There were proposals to reduce the excess foreign tax credit carry forward period to five years, and to repeal the one year carry back period. These proposals were included in Biden's initial tax bill but only the repeal of the one year carry back period was included in the modified bill, to apply from 2023. This will be particularly difficult to those on the accruals basis in the UK who may need to rely on a one year carry back window to prevent double taxation.

What should you do?

If you’ve realised any capital gains in 2021, or your income that is not taxed at source has increased, consider making a prepayment of UK tax before 31 December 2021. If you have large carried forward unused credits, consider paying the tax in January 2022 if the unused credits are in the relevant foreign tax credit basket. If you are an accruals basis taxpayer, realising gains in quarter one of 2023 aligns the US tax with a foreign tax credit accrued in the same year.


When looking to move to a new country, it’s important that tax advice is taken well ahead of the move to allow for the most efficient tax planning. If you’re a green card holder, the beginning of the new 2022 tax year will mean another year is added to the number of years considered under the eight out of 15 year expatriation tax charge regime. 

What should you do?

If you’re considering a move to a new country, get in touch with our experts first to allow adequate planning. If you’re approaching the eight-year green card holding period, you may wish to take advice as to whether there would be any advantage in surrendering your green card this calendar year in 2021.

Key deadlines

Key deadlines

There are other upcoming deadlines that you may need to be aware of, but here are some of the key US and UK tax deadlines to consider over the next few months.

30 December 2021

If you have UK tax liabilities of less than £3,000, you can electronically file your tax return by this date and request that the tax be collected via a PAYE coding adjustment for the 2020/21 UK tax year.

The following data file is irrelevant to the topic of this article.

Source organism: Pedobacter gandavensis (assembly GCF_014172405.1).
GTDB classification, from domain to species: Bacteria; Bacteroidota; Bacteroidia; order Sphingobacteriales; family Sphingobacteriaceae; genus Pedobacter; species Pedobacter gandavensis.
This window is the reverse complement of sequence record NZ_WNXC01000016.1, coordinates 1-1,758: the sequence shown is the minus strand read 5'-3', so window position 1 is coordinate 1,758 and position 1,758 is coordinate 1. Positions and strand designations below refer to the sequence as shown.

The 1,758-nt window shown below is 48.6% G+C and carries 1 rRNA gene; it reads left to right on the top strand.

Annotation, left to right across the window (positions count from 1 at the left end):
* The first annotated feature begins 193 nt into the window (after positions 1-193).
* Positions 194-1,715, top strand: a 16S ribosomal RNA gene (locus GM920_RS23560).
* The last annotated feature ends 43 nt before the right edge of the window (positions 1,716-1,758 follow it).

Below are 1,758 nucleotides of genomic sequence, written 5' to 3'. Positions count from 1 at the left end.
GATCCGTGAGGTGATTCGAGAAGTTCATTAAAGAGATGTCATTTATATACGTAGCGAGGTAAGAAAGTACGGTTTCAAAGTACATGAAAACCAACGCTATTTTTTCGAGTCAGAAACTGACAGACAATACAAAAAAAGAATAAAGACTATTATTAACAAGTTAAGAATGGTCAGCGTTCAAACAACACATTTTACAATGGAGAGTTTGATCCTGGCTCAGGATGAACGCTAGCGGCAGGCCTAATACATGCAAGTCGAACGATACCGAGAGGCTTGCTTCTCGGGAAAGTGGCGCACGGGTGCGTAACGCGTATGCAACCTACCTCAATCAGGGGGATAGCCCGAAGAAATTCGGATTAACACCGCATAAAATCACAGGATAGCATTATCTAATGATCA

31 December 2021

End of the 2021 US tax year. This is the deadline for implementing any US tax year end planning, such as making an upfront UK tax payment.

18 January 2022

Final instalment of 2021 US estimated taxes due.

31 January 2022

2020/21 UK tax return electronic filing deadline.

16 March 2022

US partnership and trust return deadline. A filing extension can be made to extend the deadline to 15 September.

5 April 2022

End of the 2021/22 UK tax year - consider UK planning before this date and look out for our UK tax year end planning article that we'll publish in February.

15 April 2022

Foreign Bank Account Reports (FBAR)/FinCen Form 114 – these are automatically extended to 15 October 2022.

Individual income tax return filing deadline (automatic two-month extension to 15 June 2022 applies to taxpayers living overseas). Extension can also apply.

First instalment of 2022 US estimated taxes due.

Speak to an expert

As your circumstances are unique, we recommend that you seek professional advice where appropriate before taking any action. For more information on the above, and professional advice from our US tax experts, please fill out the form below and we’ll be in touch to discuss how we can help.